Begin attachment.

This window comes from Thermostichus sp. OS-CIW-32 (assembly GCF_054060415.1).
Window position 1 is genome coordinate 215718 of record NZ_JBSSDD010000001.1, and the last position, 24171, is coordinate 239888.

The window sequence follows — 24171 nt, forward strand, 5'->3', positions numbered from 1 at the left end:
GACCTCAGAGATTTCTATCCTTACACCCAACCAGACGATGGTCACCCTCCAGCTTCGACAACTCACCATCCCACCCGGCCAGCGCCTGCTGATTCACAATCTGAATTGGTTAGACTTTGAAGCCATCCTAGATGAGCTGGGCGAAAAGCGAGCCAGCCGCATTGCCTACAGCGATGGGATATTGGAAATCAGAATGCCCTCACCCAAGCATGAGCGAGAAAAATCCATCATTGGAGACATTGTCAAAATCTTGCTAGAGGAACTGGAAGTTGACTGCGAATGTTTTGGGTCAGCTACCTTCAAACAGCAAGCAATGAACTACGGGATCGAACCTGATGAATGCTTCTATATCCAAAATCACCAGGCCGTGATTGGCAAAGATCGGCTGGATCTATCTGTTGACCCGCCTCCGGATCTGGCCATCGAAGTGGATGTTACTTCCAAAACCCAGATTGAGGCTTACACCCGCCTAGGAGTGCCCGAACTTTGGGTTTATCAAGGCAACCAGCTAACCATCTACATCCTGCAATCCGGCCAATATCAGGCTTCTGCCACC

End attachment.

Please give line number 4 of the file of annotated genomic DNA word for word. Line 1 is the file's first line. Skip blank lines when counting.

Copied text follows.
GACCTCAGAGATTTCTATCCTTACACCCAACCAGACGATGGTCACCCTCCAGCTTCGACAACTCACCATCCCACCCGGCCAGCGCCTGCTGATTCACAATCTGAATTGGTTAGACTTTGAAGCCATCCTAGATGAGCTGGGCGAAAAGCGAGCCAGCCGCATTGCCTACAGCGATGGGATATTGGAAATCAGAATGCCCTCACCCAAGCATGAGCGAGAAAAATCCATCATTGGAGACATTGTCAAAATCTTGCTAGAGGAACTGGAAGTTGACTGCGAATGTTTTGGGTCAGCTACCTTCAAACAGCAAGCAATGAACTACGGGATCGAACCTGATGAATGCTTCTATATCCAAAATCACCAGGCCGTGATTGGCAAAGATCGGCTGGATCTATCTGTTGACCCGCCTCCGGATCTGGCCATCGAAGTGGATGTTACTTCCAAAACCCAGATTGAGGCTTACACCCGCCTAGGAGTGCCCGAACTTTGGGTTTATCAAGGCAACCAGCTAACCATCTACATCCTGCAATCCGGCCAATATCAGGCTTCTGCCACC